Hotcreek Lawsuit: Town of Mammoth Lakes Possible Ramifications
By now, we’ve all heard about the $30 Million judgment (which is now worth $40 Million) that was awarded in favor of the Mammoth Lakes Land Acquisition (MLLA) for breach of contract by the Town of Mammoth Lakes.
Recently, I’ve had many clients ask me how this judgment will impact general Town services, the property owner, and the visitor. It’s difficult to pin down concrete facts on what we can expect going forward, but a few things, we know to be true.
Essential Town services will continue as always. This includes fire protection, police and road maintenance. It is unlawful for the public to be endangered by eliminating essential services. With regards to increased property taxes, the State and the County mandate taxes set by Prop 13 at 1% of the assessed property value. However, it is possible that the Town could initiate a voter-approved special assessment to pay for the judgment, but this scenario would be highly unlikely. With regards to the recent rumors and speculation that the Town may liquidate assets (such as the much talked about Bell parcel located at the corner of Minaret and Meridian) to help pay for the judgment, my sources say that the Town cannot liquidate or sell assets, which are held in a public trust.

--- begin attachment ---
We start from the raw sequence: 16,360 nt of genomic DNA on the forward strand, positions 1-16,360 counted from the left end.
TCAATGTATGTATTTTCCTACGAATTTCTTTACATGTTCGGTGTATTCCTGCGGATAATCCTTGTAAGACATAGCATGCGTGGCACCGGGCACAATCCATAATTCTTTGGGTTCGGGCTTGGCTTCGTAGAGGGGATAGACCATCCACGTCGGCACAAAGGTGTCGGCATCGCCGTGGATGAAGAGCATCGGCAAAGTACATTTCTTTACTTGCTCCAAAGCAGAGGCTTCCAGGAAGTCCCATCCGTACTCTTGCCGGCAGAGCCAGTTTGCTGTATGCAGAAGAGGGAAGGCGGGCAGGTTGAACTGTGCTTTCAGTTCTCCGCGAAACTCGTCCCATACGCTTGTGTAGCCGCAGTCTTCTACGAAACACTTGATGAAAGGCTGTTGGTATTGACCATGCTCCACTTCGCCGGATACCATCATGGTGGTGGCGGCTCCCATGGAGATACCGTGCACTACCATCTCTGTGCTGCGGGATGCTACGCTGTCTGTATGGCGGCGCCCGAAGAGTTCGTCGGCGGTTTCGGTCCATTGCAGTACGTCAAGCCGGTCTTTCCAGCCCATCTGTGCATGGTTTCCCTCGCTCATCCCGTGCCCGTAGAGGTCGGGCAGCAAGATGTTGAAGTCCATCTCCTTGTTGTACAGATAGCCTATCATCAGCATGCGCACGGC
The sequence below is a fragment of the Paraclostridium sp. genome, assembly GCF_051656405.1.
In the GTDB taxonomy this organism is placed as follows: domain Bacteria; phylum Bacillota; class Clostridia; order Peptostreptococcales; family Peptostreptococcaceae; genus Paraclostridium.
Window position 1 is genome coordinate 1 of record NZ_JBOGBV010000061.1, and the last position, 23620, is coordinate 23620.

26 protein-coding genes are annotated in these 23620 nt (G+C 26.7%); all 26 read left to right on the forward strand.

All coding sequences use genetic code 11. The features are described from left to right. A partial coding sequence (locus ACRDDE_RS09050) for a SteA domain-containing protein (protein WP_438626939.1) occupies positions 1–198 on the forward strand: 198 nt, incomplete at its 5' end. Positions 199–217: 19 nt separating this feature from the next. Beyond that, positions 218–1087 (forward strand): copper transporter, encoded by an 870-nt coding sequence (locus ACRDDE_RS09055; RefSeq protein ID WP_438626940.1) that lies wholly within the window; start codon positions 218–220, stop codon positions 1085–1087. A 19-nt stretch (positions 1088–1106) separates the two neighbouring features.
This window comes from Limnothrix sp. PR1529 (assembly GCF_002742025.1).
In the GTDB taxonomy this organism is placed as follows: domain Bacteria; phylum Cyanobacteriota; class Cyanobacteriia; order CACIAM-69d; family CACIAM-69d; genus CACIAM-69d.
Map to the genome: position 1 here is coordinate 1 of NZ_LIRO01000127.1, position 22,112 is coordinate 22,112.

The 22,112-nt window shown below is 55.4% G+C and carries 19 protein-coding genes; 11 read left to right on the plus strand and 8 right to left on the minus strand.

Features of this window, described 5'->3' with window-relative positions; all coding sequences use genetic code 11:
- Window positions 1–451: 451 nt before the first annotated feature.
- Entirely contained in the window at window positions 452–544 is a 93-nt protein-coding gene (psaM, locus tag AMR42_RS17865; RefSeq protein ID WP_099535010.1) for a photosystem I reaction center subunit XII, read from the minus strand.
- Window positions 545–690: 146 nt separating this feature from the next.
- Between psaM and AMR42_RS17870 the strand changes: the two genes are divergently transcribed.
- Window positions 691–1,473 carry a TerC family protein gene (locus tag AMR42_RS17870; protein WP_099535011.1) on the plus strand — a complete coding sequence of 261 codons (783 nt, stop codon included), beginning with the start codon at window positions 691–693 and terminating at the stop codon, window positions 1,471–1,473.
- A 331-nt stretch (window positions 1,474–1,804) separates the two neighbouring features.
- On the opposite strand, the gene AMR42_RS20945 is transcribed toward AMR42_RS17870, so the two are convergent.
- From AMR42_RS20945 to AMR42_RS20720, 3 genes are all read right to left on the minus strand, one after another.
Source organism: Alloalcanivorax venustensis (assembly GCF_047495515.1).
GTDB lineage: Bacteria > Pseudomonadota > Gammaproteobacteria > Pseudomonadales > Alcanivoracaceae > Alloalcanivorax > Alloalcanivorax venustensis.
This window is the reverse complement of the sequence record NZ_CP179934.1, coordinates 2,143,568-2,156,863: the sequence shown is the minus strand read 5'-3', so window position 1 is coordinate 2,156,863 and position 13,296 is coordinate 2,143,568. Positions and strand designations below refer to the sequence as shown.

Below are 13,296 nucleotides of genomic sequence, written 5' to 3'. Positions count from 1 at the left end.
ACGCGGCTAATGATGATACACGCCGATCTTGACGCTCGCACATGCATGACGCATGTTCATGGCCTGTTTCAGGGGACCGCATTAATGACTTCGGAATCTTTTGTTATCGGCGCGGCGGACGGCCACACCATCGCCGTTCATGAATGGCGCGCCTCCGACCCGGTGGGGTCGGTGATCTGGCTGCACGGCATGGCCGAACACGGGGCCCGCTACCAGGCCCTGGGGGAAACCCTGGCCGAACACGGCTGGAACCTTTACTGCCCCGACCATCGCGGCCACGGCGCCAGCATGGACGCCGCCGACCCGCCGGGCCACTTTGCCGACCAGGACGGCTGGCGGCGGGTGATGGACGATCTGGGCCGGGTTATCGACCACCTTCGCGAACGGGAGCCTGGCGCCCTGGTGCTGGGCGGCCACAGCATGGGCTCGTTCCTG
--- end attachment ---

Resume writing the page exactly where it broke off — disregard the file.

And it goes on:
In the event that the Town cannot generate sufficient additional revenues to satisfy the judgment, then municipal bankruptcy is an option that the Town is currently entertaining. Through Chapter 9, Municipal Bankruptcy, the threat of bankruptcy could substantially lower the judgment amount, and extend the payment period over many years. However, the biggest problem of filing for bankruptcy is the stigma in the bond market. This is because the municipality has to pay higher interest rates or because it can’t obtain any credit in the market. This could impact future development by the Town of Mammoth.
As I see it, there are two possible options to generate the funds necessary to pay the settlement amount. Increase revenues, or cut Town services. If the Town raised the Town Occupancy Tax (T.O.T.) to help pay for the judgment, property owners may be impacted in an indirect way by limiting the pricing power of their asset. This could result in loss of rental income and ultimately a decrease in overall asset value. A cut in services could result in a pay cut for Town employees, elimination of whole departments, and/or a renegotiation of pension plans going forward.
As this blog post addresses the recent concerns by property owners and potential property owners, it is unlikely that there would be a substantial negative impact on property values and essential services.
To be continued…
Feel free to post your comments, or contact me for more information.
Verena Robinson, Broker/Owner
Mammoth Lakes Resort Realty
CA BRE License #01512209
tel. (760) 924-8521